Album: Gold (2016)
Artiste: Adekunle Gold
Adekunle Gold was mostly known for his excellence at photoshop; he would impose an image of himself on a picture of a famous celebrity and if one was none the wiser, it would seem absolutely real. The currency of accolades he received for his skill, was a substantial stash, enough to make him a relevant internet sensation but in retrospect, the expression of that creative line was, mostly, the springboard he used to launch his music career.
He had been recording music since his teenage years but in December 2014, he released his first official single; the vocally expressive mid-tempo, Sade (track 16). Pheelz, the producer, brought it to Olamide’s attention who recognized the huge potential and signed Adekunle to his record label, YBNL. And the rest is, truly, history.
4 singles and 19 months later, his debut album, Gold, has birthed and at 16 songs long, not one average song exists. And the presence of only 1 feature, is also telling of Adekunle’s dexterity as an artiste. As one would expect an Adele album to consist of towering ballads, it is only right to expect earworms, steeped in Yoruba and meaningful lyrics, from an Adekunle record and he didn’t falter. Gold is a storyteller’s canvas as Adekunle uses music to paint realistic life scenarios and despite the heavy or jolly premise of a song, the sing-along effect is ever present.
It’s a debut that’s very lyrical with properly-infused harmonics and no detours, such as non-comedic comedy skits or any of such distractions, masked as connectors. Even the stellar productions do not dwarf his vocal work and at the end of play, Adekunle’s voice and rhythm is the MVP of a quality album such as this.
Gold (Intro) is a perfect rendition accompanied by piano sounds, as Adekunle prepares the ground for what is to be exhilarating journey. He, brilliantly, follows that with My Life (track 2) which is engaging enough to keep his listeners going- It’s a song that is guaranteed to rock a Yoruba party and chief amongst the instrumentation is the talking drum, which is one of the staples of any Yoruba party that rocks and is what makes the interlude, starting at the 2:11 mark, a delight to the ears. The harmonies come to play on Beautiful Night (track 3) which is a lover’s anthem and a beautiful song that makes for some gentle but joyous dance.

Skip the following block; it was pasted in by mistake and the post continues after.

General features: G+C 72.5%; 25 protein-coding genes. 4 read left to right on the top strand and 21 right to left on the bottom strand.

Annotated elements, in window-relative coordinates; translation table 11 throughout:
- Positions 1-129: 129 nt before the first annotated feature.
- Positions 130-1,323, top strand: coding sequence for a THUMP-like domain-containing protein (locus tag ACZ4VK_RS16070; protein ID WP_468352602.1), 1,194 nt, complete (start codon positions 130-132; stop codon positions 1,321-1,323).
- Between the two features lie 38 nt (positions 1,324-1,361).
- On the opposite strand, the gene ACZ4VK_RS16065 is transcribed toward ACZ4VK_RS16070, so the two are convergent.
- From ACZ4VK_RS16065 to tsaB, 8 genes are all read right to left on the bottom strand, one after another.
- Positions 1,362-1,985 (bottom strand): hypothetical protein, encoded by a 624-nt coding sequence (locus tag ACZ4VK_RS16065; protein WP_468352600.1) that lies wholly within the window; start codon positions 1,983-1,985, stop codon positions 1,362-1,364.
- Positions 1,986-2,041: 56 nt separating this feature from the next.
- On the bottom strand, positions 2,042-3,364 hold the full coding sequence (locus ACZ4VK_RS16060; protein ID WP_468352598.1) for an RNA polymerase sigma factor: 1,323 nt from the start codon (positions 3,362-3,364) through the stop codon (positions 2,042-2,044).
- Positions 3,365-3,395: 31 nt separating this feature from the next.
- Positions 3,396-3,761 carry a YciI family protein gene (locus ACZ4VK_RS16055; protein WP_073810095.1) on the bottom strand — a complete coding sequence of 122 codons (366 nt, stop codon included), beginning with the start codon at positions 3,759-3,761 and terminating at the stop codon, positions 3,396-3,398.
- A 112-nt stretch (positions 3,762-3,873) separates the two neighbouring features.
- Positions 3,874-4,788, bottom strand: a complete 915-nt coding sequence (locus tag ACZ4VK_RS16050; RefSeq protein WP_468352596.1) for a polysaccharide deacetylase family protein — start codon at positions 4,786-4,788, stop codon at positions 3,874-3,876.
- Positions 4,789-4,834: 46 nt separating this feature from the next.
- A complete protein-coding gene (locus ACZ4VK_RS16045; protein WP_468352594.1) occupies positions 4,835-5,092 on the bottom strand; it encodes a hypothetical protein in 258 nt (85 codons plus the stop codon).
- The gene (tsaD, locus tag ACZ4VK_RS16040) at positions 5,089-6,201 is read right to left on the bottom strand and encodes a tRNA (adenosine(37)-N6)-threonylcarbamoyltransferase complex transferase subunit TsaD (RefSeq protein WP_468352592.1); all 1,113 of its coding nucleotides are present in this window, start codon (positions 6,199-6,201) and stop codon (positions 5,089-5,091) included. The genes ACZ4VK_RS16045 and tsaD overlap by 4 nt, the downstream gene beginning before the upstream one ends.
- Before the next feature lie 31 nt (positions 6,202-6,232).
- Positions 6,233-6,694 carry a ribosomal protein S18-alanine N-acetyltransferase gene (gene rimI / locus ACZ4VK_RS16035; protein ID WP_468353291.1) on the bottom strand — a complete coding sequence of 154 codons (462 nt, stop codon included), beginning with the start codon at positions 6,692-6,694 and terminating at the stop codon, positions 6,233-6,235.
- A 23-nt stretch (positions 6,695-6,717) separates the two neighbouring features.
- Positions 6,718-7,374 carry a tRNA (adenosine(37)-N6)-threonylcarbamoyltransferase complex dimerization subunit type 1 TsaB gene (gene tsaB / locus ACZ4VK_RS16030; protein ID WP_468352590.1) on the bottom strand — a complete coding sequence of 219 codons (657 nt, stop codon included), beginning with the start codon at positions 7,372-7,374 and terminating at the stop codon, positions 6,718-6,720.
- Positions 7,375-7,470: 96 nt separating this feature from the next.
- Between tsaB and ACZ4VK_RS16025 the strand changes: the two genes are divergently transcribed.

Adekunle’s vocal work flexes its strength and tenacity on Nurse Alabere (track 5) and accompanying it is the skilled play of the consortium of instruments, thus a stellar and cultural delivery. The melody becomes less heightened on Friendzone (track 6) as he seeks a way out of the ‘friend zone.’ Songs such as Paradise (track 7), Temptation (track 11) Fight For You (track 13), Sweet Me (track 15) and No Forget (track 8), which features Simi, is another celebration of slow harmonies, glorious choral arrangements and worthy plot lines that meld to create sounds highly pleasing to the ear.
The benefits of hard work is one of the most harped on topics, ever, and could get overbearing due to repetition. But thankfully, Adekunle devised a poppy and engaging route to remind us on Work (track 10). Aware of his value as a singer, he sings Ariwo ko ni Music (noise isn’t music) on Ariwo (track 12), a song that could also pass as ‘shade’ to a good number of music acts.
The releases before the album; Orente (track 4), Pick Up (track 9), Ready (track 14) and Sade (track 16), all fit the harmonious and story-telling narrative, thus a cohesive body of work. In promoting the album, he said he started writing in 2014 and the songs were conceived out of true life events and in listening, it is evident.
It’s a strong debut and features the kind of songs that do not go out of style and it wouldn’t be wrong to say that Adekunle’s debut album is as good as gold.
Written by Adé táyọ̀